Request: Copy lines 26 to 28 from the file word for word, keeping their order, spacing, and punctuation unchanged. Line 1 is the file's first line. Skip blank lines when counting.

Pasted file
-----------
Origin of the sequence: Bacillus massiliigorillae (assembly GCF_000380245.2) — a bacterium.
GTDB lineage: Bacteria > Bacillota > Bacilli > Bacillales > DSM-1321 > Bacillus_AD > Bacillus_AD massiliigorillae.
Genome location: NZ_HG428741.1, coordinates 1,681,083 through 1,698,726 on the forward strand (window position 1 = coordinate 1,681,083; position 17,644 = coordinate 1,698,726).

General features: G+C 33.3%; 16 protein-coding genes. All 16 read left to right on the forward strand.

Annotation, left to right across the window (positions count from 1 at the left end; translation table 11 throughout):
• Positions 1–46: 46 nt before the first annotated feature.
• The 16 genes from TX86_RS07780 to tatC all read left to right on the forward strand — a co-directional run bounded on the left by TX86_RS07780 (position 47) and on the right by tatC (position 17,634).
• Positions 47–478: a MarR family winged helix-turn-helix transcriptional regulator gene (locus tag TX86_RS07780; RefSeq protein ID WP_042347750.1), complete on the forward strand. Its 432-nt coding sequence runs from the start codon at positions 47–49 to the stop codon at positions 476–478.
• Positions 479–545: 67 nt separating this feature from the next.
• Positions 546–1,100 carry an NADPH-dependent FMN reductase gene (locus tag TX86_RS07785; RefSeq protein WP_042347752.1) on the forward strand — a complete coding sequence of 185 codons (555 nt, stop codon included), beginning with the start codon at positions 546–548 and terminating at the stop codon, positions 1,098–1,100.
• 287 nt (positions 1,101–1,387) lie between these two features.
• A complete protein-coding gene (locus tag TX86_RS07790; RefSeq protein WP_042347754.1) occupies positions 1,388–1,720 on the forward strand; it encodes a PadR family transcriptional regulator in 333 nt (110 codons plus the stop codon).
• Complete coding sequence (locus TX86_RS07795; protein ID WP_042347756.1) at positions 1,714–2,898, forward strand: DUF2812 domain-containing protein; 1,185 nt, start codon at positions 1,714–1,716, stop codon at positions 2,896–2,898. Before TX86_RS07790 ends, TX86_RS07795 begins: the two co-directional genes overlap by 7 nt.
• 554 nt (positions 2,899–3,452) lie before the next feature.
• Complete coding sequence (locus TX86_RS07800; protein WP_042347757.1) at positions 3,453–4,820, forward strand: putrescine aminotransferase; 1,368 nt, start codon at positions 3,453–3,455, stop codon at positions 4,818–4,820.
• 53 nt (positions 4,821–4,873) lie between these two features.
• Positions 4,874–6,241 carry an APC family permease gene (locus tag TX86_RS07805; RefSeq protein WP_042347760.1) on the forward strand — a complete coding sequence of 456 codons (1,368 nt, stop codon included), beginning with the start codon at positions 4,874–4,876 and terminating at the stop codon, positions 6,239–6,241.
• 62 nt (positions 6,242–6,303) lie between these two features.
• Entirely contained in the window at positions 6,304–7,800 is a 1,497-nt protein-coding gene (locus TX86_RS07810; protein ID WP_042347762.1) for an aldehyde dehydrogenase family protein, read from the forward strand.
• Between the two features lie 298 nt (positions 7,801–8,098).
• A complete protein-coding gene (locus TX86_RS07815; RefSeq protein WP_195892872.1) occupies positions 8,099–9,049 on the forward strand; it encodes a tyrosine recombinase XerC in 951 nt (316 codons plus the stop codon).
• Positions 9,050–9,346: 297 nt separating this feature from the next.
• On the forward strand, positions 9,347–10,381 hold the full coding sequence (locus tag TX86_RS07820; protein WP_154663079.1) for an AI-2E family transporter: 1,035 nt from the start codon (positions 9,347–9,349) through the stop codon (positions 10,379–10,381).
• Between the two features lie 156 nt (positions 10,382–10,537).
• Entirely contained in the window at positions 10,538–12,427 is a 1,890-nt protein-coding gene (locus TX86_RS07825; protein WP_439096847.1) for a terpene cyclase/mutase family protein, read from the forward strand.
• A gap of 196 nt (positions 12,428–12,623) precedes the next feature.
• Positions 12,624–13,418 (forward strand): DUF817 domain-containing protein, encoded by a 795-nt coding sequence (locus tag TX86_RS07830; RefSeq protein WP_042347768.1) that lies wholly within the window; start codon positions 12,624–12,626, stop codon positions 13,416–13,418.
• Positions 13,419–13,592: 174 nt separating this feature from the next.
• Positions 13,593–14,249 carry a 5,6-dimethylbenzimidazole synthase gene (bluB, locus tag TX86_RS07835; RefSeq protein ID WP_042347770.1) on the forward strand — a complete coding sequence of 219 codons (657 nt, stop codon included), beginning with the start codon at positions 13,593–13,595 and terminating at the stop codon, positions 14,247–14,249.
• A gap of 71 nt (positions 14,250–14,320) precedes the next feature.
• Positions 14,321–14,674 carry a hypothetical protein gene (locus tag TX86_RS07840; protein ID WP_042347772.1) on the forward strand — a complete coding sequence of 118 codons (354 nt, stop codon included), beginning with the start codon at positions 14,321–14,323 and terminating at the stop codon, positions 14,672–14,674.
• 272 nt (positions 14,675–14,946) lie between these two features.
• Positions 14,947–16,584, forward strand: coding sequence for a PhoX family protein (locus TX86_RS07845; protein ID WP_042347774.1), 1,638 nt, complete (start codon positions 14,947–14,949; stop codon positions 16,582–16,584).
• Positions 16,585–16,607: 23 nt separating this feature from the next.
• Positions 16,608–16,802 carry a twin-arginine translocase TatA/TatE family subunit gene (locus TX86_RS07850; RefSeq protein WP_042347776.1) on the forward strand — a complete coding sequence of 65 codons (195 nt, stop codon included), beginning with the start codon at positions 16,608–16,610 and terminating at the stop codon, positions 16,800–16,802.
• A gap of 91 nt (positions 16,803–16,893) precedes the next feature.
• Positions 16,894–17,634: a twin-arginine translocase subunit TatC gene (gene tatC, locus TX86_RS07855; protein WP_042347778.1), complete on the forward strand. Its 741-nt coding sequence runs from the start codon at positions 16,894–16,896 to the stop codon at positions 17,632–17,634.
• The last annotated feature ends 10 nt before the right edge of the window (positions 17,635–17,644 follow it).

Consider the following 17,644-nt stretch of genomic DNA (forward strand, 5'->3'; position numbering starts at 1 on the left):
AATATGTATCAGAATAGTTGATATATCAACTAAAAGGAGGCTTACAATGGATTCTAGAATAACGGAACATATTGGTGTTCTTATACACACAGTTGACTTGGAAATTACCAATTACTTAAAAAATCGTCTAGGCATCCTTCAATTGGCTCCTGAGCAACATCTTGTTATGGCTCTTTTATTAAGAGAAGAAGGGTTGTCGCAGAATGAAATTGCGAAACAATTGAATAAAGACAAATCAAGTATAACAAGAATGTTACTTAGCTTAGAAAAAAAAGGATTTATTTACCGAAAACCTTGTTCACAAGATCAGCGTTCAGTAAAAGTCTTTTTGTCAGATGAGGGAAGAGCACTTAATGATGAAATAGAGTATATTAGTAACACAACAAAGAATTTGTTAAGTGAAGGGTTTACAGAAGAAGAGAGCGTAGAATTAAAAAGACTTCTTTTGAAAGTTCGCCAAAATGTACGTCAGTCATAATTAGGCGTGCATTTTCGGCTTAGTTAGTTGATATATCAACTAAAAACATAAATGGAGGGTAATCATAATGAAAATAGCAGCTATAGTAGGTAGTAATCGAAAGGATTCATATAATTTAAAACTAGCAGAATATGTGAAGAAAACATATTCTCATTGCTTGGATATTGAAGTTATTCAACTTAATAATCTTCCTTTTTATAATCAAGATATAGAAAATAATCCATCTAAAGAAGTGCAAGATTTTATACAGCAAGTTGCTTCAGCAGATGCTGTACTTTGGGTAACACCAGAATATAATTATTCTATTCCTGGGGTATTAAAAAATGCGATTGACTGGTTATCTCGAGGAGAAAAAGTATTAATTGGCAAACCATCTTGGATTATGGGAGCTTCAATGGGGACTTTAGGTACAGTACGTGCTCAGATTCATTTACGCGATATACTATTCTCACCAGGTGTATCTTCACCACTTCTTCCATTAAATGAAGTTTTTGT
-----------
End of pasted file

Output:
• A gap of 196 nt (positions 12,428–12,623) precedes the next feature.
• Positions 12,624–13,418 (forward strand): DUF817 domain-containing protein, encoded by a 795-nt coding sequence (locus tag TX86_RS07830; RefSeq protein WP_042347768.1) that lies wholly within the window; start codon positions 12,624–12,626, stop codon positions 13,416–13,418.
• Positions 13,419–13,592: 174 nt separating this feature from the next.